March 6, 2013 by travelingsole
Today I bring you a guest post from Dan Yutzy. I haven’t convinced him to start his own blog yet but maybe someday. 🙂 You can leave him nice comments here and he will get them. Dan is one my friends from Faith Builders. He has a way of writing that draws you in. Dan is finishing up his last semester teaching school in Cayo, Belize. He has dedicated two years of his life to the students of Red Creek School. Listening to his students dreaming about what they wanted to be when they grow up inspired him to write the following. Is it worth it spending two years of your life helping children answer that age old question “What do you want to be when you get big?” Thanks for sharing Dan.
A doctor, working long and inconvenient hours to bring healing in a hurting world. A businessman, running a successful business with integrity and heart. An astronaut, giving flight to more than fancy. A nurse, who gives of her own vitality to restore life to the sick. A school teacher, pouring herself into young students and shaping their lives, pushing and nurturing them so they will grow. A mother, caring for her children and creating for them a happier childhood than her own.
What threads connect all of these people? They are who my class of nine students aspires to become. I have dreamers, artists, athletes, intellectuals, and pragmatists. What am I doing to shape and encourage their dreams? I desire to look into their future and visualize their goals with them; to empower them to become men and women that God can take delight in, rejoicing that they have consecrated their talents to Him and are not content with only good enough.
From Monday morning until Friday afternoon the students take in new material, produce evaluations of it (sometimes unwillingly), and subconsciously emulate their teacher. They laugh and learn with each other and with me. They are my life’s work for now.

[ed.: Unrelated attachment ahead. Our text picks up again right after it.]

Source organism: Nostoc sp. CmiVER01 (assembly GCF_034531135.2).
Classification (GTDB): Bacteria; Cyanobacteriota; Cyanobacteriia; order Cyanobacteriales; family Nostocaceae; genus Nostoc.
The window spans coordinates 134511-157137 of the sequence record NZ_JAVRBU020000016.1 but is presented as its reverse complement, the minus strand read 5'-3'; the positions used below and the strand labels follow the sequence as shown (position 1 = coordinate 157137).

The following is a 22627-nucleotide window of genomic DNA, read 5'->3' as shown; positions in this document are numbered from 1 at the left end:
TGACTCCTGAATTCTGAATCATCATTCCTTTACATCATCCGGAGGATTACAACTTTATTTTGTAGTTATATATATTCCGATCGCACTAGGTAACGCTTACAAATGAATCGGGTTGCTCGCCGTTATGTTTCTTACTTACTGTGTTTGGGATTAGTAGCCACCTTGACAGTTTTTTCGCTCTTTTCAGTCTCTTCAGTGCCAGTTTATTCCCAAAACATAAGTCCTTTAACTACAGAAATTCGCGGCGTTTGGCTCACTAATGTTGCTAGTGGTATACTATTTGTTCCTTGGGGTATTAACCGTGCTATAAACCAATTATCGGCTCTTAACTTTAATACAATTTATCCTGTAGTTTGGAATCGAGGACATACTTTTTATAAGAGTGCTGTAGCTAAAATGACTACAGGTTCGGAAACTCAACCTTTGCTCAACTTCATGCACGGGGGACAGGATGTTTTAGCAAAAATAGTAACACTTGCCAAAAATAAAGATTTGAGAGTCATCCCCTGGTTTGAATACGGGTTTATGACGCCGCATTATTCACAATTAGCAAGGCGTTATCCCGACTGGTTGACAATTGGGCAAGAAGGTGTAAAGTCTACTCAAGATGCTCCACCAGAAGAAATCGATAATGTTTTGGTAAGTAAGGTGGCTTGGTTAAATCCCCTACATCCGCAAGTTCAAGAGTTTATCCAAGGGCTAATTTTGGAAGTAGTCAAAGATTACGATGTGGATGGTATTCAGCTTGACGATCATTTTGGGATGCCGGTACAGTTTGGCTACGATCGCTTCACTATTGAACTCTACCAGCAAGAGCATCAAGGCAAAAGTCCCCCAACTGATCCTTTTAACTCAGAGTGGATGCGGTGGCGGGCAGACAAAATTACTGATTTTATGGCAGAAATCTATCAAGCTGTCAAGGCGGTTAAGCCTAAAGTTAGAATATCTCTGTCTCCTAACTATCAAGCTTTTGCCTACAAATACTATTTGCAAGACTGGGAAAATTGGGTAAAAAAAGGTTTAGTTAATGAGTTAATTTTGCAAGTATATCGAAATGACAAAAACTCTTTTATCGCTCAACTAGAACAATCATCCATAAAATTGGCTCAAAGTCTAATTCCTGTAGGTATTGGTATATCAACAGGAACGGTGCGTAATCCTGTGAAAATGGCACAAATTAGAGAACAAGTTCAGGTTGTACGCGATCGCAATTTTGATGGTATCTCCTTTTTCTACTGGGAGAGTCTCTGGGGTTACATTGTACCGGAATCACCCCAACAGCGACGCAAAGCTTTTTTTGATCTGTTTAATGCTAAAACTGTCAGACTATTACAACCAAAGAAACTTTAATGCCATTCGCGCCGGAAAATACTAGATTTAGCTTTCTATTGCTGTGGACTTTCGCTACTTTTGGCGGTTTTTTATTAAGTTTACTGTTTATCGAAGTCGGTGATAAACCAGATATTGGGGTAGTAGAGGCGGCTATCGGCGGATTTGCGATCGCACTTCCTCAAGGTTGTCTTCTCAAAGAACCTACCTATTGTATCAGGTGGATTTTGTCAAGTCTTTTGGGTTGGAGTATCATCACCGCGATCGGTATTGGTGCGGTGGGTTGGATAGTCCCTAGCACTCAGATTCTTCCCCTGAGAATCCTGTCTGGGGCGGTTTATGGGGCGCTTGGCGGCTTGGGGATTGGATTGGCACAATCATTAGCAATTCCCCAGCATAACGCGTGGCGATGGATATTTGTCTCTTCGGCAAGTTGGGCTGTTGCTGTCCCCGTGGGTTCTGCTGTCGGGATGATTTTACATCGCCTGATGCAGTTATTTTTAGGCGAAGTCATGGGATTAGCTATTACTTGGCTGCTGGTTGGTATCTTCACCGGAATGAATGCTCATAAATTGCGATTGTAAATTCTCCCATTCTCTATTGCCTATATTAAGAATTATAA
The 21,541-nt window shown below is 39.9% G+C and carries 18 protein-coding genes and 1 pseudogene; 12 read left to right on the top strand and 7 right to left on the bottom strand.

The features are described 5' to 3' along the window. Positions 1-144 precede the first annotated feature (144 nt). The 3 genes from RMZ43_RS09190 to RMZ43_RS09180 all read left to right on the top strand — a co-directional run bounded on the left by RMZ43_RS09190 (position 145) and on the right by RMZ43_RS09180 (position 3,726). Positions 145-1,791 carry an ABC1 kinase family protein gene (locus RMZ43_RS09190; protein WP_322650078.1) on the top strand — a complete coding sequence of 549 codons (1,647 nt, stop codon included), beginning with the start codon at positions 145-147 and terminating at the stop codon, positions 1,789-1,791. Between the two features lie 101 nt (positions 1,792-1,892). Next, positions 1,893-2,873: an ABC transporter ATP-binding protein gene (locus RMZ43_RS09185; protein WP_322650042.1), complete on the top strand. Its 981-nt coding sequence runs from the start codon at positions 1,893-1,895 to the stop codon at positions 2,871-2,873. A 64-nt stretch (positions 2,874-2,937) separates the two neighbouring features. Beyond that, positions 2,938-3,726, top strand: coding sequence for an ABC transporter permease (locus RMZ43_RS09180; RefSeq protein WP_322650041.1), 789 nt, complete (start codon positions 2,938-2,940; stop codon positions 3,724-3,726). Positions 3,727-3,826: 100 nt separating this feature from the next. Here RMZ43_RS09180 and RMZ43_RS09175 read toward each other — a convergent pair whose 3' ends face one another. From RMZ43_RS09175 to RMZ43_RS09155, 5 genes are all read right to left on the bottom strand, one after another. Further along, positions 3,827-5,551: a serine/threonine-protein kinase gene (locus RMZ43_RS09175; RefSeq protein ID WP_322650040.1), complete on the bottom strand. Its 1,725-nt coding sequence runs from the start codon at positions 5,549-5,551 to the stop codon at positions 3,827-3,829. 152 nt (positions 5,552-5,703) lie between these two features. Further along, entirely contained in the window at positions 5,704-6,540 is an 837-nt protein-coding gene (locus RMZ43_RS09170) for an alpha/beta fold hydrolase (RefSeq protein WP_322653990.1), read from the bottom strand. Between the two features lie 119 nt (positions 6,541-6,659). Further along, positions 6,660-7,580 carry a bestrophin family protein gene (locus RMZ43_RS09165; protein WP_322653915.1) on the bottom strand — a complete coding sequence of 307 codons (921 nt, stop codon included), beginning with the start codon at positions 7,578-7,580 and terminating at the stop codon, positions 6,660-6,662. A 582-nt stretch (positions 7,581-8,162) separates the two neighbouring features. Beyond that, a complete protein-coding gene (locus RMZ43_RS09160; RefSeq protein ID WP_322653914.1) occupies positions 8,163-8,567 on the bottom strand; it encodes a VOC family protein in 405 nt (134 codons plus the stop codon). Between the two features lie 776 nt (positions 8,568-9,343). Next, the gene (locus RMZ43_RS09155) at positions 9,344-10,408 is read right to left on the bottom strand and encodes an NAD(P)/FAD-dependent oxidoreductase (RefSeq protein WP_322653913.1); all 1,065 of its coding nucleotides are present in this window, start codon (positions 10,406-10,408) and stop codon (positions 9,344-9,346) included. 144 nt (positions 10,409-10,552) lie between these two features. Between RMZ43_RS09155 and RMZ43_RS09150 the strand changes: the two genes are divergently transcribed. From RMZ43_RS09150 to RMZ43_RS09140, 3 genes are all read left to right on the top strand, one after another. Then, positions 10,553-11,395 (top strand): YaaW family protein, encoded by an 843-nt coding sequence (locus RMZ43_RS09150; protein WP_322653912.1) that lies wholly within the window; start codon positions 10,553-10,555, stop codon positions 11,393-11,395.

Sometimes teachers wonder if students retain anything that is taught to them. The other day I was plastering a wall with my boys when I heard one of them repeating a phrase under his breath. Listening more closely, I realized he was saying, “Medulla Oblongata”(part of the brainstem). We had looked at the brain in biology about a month before that and now I know he retained at least a small part of what he was taught.
I could tell the story of my boy who is worried about hell, because he thinks it as an unpleasant place. He asks many questions, and sometimes he stays after school and we talk about everything from Eden to Armageddon and beyond. I tell him hell is far worse than unpleasant but God is about more than just escaping hell, that there is a sweet peace and a joy in just letting someone bigger than you take over and make those perfect decisions for you. His premise of “ I’m not a bad guy” is flawed, and he is troubled as he begins to realize it. So far he has held back, saying he is afraid God will ask too much.
Students are such amazing people and I feel privileged to shape their lives. I feel I have learned a lot from them; they have caused me to look deeply into my soul and examine what is there. They want answers, do I have them? Being a teacher has helped me to realize that all of us are constantly learning and constantly teaching as well. This truth is serious, powerful and inescapable (unless we plan to shun all contact with humanity).
Will my students all achieve the goals that they dream of? God only knows. At Red Creek School we desire to teach the students to live for God and equip them to learn on their own, even if they forget the things they learned from the books.